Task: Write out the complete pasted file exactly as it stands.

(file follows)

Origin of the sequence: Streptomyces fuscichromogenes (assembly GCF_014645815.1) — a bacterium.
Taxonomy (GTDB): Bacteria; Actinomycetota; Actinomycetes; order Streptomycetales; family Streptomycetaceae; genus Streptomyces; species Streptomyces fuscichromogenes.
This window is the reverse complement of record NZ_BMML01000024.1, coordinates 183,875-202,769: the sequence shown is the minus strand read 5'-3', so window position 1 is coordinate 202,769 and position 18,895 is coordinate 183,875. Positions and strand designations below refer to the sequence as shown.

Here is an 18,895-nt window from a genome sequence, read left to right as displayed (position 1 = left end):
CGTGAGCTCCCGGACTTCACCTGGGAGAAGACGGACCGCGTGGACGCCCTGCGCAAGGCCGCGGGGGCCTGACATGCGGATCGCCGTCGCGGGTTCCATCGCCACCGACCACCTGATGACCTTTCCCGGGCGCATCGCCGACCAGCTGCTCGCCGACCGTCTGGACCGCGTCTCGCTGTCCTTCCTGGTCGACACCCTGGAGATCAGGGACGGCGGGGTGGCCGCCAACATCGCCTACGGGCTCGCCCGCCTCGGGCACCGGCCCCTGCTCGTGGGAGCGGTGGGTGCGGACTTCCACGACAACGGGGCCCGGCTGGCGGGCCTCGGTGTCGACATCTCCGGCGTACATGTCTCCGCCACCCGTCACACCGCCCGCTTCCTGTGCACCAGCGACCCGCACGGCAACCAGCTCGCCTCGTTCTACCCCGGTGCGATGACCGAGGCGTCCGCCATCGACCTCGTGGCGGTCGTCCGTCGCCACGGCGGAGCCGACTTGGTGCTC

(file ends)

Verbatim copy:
Origin of the sequence: Streptomyces fuscichromogenes (assembly GCF_014645815.1) — a bacterium.
Taxonomy (GTDB): Bacteria; Actinomycetota; Actinomycetes; order Streptomycetales; family Streptomycetaceae; genus Streptomyces; species Streptomyces fuscichromogenes.
This window is the reverse complement of record NZ_BMML01000024.1, coordinates 183,875-202,769: the sequence shown is the minus strand read 5'-3', so window position 1 is coordinate 202,769 and position 18,895 is coordinate 183,875. Positions and strand designations below refer to the sequence as shown.

Here is an 18,895-nt window from a genome sequence, read left to right as displayed (position 1 = left end):
CGTGAGCTCCCGGACTTCACCTGGGAGAAGACGGACCGCGTGGACGCCCTGCGCAAGGCCGCGGGGGCCTGACATGCGGATCGCCGTCGCGGGTTCCATCGCCACCGACCACCTGATGACCTTTCCCGGGCGCATCGCCGACCAGCTGCTCGCCGACCGTCTGGACCGCGTCTCGCTGTCCTTCCTGGTCGACACCCTGGAGATCAGGGACGGCGGGGTGGCCGCCAACATCGCCTACGGGCTCGCCCGCCTCGGGCACCGGCCCCTGCTCGTGGGAGCGGTGGGTGCGGACTTCCACGACAACGGGGCCCGGCTGGCGGGCCTCGGTGTCGACATCTCCGGCGTACATGTCTCCGCCACCCGTCACACCGCCCGCTTCCTGTGCACCAGCGACCCGCACGGCAACCAGCTCGCCTCGTTCTACCCCGGTGCGATGACCGAGGCGTCCGCCATCGACCTCGTGGCGGTCGTCCGTCGCCACGGCGGAGCCGACTTGGTGCTC